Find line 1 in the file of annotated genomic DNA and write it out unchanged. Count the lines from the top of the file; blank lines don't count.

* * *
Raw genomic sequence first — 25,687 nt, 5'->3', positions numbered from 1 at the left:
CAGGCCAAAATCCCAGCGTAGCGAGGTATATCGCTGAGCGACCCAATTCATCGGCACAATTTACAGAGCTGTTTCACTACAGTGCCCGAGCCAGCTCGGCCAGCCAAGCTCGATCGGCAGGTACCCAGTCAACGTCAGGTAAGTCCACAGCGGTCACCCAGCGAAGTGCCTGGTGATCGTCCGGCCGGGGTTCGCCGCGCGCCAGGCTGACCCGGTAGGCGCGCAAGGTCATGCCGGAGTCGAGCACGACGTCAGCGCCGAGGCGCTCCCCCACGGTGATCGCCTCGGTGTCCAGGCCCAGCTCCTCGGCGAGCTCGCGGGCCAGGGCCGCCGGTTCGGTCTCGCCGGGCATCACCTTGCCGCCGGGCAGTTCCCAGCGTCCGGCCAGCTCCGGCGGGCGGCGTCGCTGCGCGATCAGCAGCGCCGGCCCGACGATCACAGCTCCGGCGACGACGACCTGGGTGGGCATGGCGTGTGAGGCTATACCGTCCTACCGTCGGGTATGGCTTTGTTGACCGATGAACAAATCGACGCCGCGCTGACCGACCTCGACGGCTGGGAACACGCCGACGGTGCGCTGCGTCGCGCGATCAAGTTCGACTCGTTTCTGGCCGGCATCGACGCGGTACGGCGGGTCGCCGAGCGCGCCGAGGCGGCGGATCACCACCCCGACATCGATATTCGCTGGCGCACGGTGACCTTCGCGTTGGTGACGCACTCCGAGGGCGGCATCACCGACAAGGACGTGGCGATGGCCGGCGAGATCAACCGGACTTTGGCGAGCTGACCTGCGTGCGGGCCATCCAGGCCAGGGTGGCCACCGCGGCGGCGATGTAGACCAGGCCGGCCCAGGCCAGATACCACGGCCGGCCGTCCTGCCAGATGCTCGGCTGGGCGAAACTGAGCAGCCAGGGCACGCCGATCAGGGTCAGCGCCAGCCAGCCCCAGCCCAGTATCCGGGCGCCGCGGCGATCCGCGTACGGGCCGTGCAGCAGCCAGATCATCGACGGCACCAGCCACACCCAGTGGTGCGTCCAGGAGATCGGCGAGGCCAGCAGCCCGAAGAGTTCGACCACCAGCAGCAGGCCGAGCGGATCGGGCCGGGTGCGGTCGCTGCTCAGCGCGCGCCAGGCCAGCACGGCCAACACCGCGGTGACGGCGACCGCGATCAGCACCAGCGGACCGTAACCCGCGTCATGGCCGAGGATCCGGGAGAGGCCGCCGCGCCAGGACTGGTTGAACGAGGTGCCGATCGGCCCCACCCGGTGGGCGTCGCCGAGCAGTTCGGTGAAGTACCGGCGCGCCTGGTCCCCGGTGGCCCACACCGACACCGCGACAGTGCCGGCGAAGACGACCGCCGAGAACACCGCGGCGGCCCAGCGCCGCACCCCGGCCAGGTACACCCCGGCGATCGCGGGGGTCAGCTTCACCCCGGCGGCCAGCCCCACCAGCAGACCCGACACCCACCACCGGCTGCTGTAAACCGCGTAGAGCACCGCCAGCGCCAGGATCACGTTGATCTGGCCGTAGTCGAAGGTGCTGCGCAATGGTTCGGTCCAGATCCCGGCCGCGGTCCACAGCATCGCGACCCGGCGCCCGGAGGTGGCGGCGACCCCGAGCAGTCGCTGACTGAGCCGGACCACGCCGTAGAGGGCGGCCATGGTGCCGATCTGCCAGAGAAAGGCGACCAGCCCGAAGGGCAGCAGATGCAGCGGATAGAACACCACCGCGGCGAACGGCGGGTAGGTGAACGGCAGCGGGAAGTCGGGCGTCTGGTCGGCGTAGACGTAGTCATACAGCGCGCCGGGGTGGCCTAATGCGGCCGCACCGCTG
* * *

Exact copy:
Raw genomic sequence first — 25,687 nt, 5'->3', positions numbered from 1 at the left: